US 4002023 A
A stationary power-generating plant of the type which includes a turboset comprising an axial-flow combustion gas turbine, an axial flow combustion air compressor and a driven machine such as an electrical generator which are all coupled together and mounted for rotation about a common axis. The driven machine is located within a hollow chamber surrounded by an intake duct which provides for a flow of combustion air to the compressor and the intake duct is arranged co-axially with the rotational axis of the turboset and is connected to the air inlet end of the compressor by means of a convergent conical annular duct thereby providing axial flow of air to the compressor inlet.
1. A stationary power-generating plant comprising a foundation, a building structure on said foundation and which houses a casing supported on said foundation, said casing enclosing an axial flow compressor shaft-connected to an axial flow gas turbine, a combustion chamber upstanding on said casing intermediate said compressor and turbine, an axial flow exhaust gas diffusor supported on said foundation and connected to said casing at the discharge side of said turbine, an upright exhaust gas stack connected to the discharge side of said diffusor, an electrical generator mounted on said foundation and shaft-connected to said compressor at the air inlet side thereof and which receives the principal useful power output from said turbine, said building structure including a pair of spaced walls extending longitudinally of and surrounding said generator and which establish therebetween an annular air intake duct for flow of air to said compressor, the lower part of said annular duct beneath the generator being incorporated within the foundation, said air intake duct being located co-axially with the axis of said compressor and being connected to the inlet end of the latter by means of a convergent conical annular duct, and an air filter structure mounted above said building structure, the filtered air flowing downwardly from the filter outlet through an opening into said annular air intake duct and being turned into a horizontal flow through said duct into the compressor inlet.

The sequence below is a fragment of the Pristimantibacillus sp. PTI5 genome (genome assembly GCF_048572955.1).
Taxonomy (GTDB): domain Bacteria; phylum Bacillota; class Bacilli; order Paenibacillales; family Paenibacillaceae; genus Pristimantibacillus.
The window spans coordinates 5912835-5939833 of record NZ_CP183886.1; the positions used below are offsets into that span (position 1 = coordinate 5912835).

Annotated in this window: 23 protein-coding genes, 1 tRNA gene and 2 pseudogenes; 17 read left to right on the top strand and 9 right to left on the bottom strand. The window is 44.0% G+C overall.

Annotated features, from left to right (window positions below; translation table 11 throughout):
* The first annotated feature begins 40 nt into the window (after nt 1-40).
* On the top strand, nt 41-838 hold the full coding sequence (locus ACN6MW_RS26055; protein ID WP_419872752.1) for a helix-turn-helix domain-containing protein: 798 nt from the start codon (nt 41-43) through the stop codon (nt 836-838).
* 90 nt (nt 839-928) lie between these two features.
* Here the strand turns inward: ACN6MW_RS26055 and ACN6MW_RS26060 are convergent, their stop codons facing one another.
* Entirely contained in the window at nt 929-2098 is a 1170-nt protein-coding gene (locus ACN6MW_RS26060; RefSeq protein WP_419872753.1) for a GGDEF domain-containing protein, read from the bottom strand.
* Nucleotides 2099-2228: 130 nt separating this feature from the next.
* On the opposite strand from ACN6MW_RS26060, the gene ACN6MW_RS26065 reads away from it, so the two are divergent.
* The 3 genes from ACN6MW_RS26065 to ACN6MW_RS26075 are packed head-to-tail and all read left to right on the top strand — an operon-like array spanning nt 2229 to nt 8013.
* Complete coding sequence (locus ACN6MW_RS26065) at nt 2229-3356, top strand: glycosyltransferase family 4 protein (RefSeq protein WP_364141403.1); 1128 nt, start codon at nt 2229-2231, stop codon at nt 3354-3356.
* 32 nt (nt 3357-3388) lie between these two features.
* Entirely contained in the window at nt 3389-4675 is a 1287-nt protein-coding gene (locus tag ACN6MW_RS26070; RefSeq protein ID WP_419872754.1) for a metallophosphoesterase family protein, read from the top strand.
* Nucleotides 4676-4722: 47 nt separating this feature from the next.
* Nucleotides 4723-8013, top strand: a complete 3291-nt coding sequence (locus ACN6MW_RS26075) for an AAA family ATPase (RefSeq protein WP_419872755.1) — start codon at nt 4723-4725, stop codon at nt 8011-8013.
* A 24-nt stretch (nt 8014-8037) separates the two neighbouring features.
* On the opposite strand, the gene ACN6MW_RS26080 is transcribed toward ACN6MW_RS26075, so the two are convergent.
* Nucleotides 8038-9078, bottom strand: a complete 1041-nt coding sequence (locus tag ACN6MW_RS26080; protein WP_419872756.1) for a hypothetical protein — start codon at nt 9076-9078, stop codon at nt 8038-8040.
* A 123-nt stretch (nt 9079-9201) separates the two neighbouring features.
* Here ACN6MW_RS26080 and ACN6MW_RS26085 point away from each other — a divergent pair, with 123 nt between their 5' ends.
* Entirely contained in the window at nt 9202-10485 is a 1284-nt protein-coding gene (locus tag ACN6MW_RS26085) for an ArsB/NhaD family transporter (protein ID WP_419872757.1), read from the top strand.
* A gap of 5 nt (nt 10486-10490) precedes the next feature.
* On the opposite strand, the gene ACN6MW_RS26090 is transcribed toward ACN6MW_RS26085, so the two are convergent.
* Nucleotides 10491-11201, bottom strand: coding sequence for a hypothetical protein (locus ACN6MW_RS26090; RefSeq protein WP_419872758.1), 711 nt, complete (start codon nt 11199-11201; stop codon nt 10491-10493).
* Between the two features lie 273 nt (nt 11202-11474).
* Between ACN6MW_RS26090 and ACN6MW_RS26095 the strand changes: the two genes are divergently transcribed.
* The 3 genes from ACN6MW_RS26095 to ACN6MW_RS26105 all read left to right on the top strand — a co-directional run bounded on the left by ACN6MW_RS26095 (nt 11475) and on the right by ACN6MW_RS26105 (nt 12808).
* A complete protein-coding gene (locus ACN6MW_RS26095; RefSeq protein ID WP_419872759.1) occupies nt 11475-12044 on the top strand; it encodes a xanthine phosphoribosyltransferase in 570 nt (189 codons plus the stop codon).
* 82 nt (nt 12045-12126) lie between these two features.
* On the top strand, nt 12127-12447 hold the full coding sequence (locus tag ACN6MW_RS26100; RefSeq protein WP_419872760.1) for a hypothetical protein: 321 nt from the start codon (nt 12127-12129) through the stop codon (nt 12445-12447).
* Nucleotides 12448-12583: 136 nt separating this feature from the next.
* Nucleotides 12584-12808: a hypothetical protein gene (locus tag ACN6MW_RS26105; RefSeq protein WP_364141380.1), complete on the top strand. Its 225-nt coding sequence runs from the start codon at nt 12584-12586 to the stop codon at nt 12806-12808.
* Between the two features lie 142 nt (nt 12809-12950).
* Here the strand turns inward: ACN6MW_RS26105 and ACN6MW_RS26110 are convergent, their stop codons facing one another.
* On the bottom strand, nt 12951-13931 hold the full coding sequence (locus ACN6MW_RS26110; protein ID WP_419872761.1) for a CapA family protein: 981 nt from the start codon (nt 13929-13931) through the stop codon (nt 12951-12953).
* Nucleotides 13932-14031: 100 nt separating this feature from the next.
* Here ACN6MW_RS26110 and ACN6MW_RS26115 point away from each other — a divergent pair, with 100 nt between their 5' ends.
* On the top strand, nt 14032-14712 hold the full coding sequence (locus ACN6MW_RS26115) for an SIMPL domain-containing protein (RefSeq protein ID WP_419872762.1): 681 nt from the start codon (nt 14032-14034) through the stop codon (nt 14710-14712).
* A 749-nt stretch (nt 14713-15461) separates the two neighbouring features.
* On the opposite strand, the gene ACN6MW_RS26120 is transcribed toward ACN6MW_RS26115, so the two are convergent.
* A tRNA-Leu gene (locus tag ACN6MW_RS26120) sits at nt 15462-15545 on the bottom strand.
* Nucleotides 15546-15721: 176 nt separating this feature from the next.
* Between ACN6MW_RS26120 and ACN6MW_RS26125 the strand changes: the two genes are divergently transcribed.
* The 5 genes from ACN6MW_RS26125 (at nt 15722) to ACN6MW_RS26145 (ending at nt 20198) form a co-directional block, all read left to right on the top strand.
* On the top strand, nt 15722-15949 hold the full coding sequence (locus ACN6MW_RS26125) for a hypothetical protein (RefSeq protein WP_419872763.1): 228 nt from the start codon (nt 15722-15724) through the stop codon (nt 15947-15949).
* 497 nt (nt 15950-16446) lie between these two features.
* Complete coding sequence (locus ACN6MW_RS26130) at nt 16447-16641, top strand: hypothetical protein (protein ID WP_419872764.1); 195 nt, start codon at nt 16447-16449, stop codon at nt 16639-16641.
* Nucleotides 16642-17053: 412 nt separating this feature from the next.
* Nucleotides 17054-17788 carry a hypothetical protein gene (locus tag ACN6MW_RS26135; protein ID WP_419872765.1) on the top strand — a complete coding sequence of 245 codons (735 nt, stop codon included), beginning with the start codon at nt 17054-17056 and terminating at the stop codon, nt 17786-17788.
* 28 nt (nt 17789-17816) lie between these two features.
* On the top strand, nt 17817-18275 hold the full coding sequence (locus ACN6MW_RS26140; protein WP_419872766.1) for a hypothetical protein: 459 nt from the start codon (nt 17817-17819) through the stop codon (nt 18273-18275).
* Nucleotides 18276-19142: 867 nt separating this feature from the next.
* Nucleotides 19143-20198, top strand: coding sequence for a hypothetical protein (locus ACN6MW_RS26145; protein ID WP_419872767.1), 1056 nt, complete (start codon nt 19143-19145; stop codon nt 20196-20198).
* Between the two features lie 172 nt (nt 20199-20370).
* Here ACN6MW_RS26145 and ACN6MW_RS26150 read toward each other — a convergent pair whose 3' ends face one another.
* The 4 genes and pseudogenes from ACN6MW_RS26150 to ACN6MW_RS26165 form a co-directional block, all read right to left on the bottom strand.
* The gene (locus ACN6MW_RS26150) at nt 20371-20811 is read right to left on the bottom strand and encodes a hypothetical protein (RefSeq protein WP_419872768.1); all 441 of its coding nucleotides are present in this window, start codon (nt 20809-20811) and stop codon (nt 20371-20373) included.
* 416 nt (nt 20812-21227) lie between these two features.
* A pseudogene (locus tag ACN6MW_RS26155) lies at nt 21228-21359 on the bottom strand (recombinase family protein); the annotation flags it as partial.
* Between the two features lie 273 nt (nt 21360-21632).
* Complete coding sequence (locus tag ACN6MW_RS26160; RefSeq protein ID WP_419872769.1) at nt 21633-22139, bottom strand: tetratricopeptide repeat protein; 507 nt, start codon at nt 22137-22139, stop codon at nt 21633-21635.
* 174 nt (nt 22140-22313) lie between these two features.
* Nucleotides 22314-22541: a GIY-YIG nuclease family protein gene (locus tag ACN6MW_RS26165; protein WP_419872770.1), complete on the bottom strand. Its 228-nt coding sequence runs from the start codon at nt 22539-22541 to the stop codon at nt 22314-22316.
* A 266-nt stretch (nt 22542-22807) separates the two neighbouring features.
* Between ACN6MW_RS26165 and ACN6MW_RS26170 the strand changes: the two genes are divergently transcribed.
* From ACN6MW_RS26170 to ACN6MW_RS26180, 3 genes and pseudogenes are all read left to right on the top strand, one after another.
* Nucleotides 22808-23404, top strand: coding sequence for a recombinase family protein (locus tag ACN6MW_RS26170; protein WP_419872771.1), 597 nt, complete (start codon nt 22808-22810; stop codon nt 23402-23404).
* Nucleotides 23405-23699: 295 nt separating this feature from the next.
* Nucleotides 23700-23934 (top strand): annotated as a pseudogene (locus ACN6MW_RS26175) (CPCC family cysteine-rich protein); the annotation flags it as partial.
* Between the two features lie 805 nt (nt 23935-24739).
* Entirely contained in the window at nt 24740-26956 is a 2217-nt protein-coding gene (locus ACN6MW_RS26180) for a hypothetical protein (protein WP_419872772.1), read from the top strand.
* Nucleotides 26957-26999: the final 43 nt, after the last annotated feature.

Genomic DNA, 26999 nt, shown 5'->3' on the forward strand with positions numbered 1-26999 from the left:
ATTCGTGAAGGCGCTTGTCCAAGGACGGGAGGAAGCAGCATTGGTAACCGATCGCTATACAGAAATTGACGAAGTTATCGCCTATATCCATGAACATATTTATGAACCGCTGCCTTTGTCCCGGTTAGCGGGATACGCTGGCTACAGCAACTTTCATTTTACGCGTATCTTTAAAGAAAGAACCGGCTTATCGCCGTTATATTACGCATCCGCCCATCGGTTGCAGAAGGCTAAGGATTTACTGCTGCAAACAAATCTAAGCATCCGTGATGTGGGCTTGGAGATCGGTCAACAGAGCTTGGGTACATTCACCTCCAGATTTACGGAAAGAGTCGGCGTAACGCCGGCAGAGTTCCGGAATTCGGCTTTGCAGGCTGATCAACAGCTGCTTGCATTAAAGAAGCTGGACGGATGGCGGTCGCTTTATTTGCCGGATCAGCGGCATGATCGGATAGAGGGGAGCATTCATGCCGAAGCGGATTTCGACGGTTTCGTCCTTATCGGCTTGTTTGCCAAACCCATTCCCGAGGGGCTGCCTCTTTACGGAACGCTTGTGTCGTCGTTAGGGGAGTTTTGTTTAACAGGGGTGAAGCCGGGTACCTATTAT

2. A stationary power-generating plant as defined in claim 1 wherein said air filter is constituted by a multi-sided structure each side of which includes a filter panel through which air flows into the interior and then passes downwardly.
FIG. 1 shows an indoor power-generating plant, the turbo set 3 of which is contained in the power station building 1. The stack 2 and the generator building 4, which at the same time constitutes the air intake structure 4', are arranged on a common foundation 5 with the power station building 1.
The power station building 1 incorporates a mounting crane 6 which is supported on the outer wall of the building. The stack 2 comprises an inner insulated pipe 7 for the exhaust gases and a surrounding wall structure 8. Between the insulated pipe 7 and the surrounding wall structure 8 is an annular gap 9 which improves ventilation and cooling of the stack 2. The annular gap 9 also contains the supports 10 for the insulated pipe 7.